This brave couple is aiming to raise awareness and dispel the stigma of baby loss in advance of Baby Loss Awareness Week
After two sad losses, a brave Newark couple is aiming to raise awareness and dispel the stigma of baby loss.
Aimee Scrimshaw and Ben Norfolk have shared their story in advance of Baby Loss Awareness Week, which begins on Wednesday and runs until October 15.
Aimee first suffered an ectopic pregnancy, an anomaly where the baby grows in the fallopian tubes instead of the womb, in 2016, and the couple gave their baby the nickname Bambino.
All of Aimee’s pregnancies were a surprise as not only were they told that Ben could not have children due to illness, but Aimee was also using contraception.
She became pregnant with their son, David-Melvyn, now two, shortly after the ectopic pregnancy.
Aimee found out she was pregnant again in May this year, and was closely monitored due to her previous ectopic pregnancy.
But when she was 19 weeks’ pregnant, she began to bleed heavily and was told at an emergency scan that there was no heartbeat.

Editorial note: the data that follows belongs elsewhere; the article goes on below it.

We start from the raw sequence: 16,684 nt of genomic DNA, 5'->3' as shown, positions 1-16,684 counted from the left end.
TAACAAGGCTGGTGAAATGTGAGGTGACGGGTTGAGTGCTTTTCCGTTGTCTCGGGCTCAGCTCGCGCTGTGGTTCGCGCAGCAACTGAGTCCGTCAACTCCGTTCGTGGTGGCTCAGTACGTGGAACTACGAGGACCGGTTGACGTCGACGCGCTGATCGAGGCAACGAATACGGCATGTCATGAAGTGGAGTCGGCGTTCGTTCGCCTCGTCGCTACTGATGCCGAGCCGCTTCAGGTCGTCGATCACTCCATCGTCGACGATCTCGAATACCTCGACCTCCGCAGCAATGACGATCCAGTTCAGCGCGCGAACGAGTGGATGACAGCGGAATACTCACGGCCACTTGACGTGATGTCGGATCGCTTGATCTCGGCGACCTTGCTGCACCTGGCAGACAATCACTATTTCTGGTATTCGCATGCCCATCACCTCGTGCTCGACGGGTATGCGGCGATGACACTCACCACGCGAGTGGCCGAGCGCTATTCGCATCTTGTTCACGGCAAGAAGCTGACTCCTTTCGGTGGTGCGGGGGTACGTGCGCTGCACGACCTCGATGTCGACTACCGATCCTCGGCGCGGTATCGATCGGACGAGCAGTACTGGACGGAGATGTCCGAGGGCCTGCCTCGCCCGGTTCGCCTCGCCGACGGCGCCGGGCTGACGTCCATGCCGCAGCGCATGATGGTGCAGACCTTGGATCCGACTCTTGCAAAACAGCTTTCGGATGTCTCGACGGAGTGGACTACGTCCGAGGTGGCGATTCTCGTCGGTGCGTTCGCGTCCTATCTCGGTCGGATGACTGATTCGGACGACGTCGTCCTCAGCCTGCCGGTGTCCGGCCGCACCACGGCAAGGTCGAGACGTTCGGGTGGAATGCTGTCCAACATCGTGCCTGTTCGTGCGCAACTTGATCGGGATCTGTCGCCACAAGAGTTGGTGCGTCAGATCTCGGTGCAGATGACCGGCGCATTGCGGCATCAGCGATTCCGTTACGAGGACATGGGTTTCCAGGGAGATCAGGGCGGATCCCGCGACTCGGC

She then had to go through the trauma of delivering her baby, a girl, who the couple named Destiny-Anne.
Their baby’s death hit the whole family hard, and Aimee said it was important to remember that it was not just parents that were affected by the loss of a baby, but also the extended family too.
“My nieces and nephews were really upset when we told them that the baby wasn’t coming, and my mum isn’t doing well because Destiny was her grand-daughter,” Aimee said, “Baby loss affects so many people.”
The couple have received support from Newark-based charity Help Us Grieve (HUG), which they said was invaluable.
“We’ve had such a lot of support from HUG, I honestly don’t think we could have got through it without them,” Ben said, “There’s no-one there to judge you as we’re all going through the same thing and you can talk to someone who understands.”
Both Aimee and Ben now volunteer for HUG.
HUG founder Amy Everatt said: “It’s amazing how much of a bond all our members and volunteers have. I never imagined it would happen, but when you think about it, we’re all in the same situation and want to help each other.”
Ben said that he did not properly grieve for Bambino until over a year later, and that there was still a message out there that men should be able to get over it.
“People do get uncomfortable when you talk about losing your baby. They just don’t know what to say,” Aimee said, “And we want people to know that it’s ok to talk about your babies, all of them.”
If you require HUG’s services, email firstname.lastname@example.org or visit www.facebook.com/helpusgrieve.co.uk/